Downtown is the town square and former location of the county courthouse. The square is the site of several cultural productions and public events, including a weekly farmers' market.
The Marietta Players perform semi-professional theater year-round. The historic Strand Theatre has been renovated back to its original design and features live theatre, concerts, classic films, and other events. The Marietta/Cobb Museum of Art is in the old Post Office building.
The Marietta Museum of History exhibits the history of the city and county. The museum is home to thousands of artifacts including items from Marietta residents and businesses. The Marietta Gone with the Wind Museum, also called "Scarlett on the Square", houses a collection of memorabilia related to Gone with the Wind, both the book and the film. The William Root House Museum and Garden is the oldest wood-frame house still standing in Marietta, built circa 1845. Once owned by William Root, one of Marietta's founding citizens and merchants whose drugstore was located in the Square.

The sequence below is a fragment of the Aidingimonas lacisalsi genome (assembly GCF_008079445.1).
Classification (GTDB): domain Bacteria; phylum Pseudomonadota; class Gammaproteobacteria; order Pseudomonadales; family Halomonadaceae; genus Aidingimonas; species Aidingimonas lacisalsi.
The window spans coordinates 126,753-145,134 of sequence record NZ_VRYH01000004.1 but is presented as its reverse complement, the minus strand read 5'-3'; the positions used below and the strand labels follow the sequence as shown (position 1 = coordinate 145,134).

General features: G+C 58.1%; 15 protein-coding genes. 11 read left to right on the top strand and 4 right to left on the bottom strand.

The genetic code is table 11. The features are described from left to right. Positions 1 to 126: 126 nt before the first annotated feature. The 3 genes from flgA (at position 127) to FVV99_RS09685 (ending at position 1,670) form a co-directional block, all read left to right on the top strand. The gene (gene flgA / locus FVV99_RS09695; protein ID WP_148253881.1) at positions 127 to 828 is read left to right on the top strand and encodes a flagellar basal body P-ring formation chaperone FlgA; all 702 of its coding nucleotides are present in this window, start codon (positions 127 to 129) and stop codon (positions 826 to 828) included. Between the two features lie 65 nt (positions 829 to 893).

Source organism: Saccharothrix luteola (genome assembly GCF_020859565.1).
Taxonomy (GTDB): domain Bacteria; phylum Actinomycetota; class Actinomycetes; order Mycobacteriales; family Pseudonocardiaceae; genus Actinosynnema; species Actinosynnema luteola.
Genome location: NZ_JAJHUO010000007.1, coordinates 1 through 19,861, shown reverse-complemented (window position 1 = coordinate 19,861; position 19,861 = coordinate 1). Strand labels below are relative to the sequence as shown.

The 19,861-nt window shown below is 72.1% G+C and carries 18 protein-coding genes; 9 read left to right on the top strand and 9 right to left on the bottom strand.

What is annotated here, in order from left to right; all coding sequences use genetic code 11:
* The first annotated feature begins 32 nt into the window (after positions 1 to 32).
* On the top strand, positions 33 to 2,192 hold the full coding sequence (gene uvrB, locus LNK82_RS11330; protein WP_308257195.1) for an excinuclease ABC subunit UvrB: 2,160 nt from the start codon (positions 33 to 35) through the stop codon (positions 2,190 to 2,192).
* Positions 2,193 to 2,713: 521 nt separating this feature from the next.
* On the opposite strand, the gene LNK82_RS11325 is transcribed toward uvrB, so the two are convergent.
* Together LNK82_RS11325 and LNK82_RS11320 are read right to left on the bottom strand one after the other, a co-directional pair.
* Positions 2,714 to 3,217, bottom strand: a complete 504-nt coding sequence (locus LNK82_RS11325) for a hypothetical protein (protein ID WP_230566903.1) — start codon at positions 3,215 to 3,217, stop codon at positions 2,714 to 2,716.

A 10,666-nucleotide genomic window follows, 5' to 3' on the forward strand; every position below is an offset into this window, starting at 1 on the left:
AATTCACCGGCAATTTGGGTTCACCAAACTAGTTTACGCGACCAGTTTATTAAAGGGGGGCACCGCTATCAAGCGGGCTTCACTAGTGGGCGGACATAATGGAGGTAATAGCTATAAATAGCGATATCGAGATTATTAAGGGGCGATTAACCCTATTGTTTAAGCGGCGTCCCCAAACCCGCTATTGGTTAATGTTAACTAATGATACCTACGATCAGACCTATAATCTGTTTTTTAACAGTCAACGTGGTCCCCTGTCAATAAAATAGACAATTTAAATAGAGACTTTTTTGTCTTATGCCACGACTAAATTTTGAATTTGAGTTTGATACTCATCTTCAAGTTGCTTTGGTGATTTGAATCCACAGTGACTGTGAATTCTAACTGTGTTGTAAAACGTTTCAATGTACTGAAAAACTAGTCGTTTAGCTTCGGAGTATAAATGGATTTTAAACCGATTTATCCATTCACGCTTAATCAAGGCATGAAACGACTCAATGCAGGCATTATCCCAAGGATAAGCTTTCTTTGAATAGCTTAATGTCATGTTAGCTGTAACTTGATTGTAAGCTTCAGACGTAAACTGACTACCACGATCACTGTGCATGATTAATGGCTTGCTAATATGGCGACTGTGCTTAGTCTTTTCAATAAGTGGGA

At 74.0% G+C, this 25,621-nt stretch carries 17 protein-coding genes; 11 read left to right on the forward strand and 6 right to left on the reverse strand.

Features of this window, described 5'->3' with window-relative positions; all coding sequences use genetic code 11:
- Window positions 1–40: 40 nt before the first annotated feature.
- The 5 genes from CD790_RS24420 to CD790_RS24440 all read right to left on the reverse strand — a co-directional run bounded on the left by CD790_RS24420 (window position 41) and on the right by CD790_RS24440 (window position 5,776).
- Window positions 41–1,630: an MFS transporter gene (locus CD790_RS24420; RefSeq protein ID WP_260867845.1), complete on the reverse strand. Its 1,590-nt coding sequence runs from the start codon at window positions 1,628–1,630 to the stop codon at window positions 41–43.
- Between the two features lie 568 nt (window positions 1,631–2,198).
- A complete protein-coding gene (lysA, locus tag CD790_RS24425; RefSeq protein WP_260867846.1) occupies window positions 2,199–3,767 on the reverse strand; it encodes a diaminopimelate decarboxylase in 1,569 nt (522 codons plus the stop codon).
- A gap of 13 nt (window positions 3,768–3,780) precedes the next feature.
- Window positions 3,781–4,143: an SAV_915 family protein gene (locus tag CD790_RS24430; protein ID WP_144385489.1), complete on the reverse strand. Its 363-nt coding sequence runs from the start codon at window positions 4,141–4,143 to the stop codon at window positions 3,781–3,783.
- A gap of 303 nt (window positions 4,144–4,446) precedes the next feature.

The Big Chicken is a landmark on U.S. 41.
The city includes the Kennesaw House, one of only four buildings in Marietta not burned to the ground in Sherman's March to the Sea. The Kennesaw House is home to the Marietta Museum of History which tells the history of Marietta and Cobb County.
- Murray Attaway, singer/songwriter, founding member of Guadalcanal Diary
- Big Boss Man, professional wrestler, inducted into the WWE Hall of Fame in 2016
- Alton Brown, Good Eats
- Marcus Alexander Bagwell, professional wrestler, formerly with the World Wrestling Federation, World Championship Wrestling, & Total Nonstop Action Wrestling
- Alan Ball, Academy Award-winning screenwriter
- Chris Beard, Texas Tech men's basketball coach
- Alice Birney (1858–1907), co-founder of National Parent-Teacher Association, born in Marietta
- Billy Burns, current Major League Baseball player
- Jaylen Brown, NBA player for Boston Celtics
- Marlon Byrd, former Major League Baseball player
- K Camp, Rapper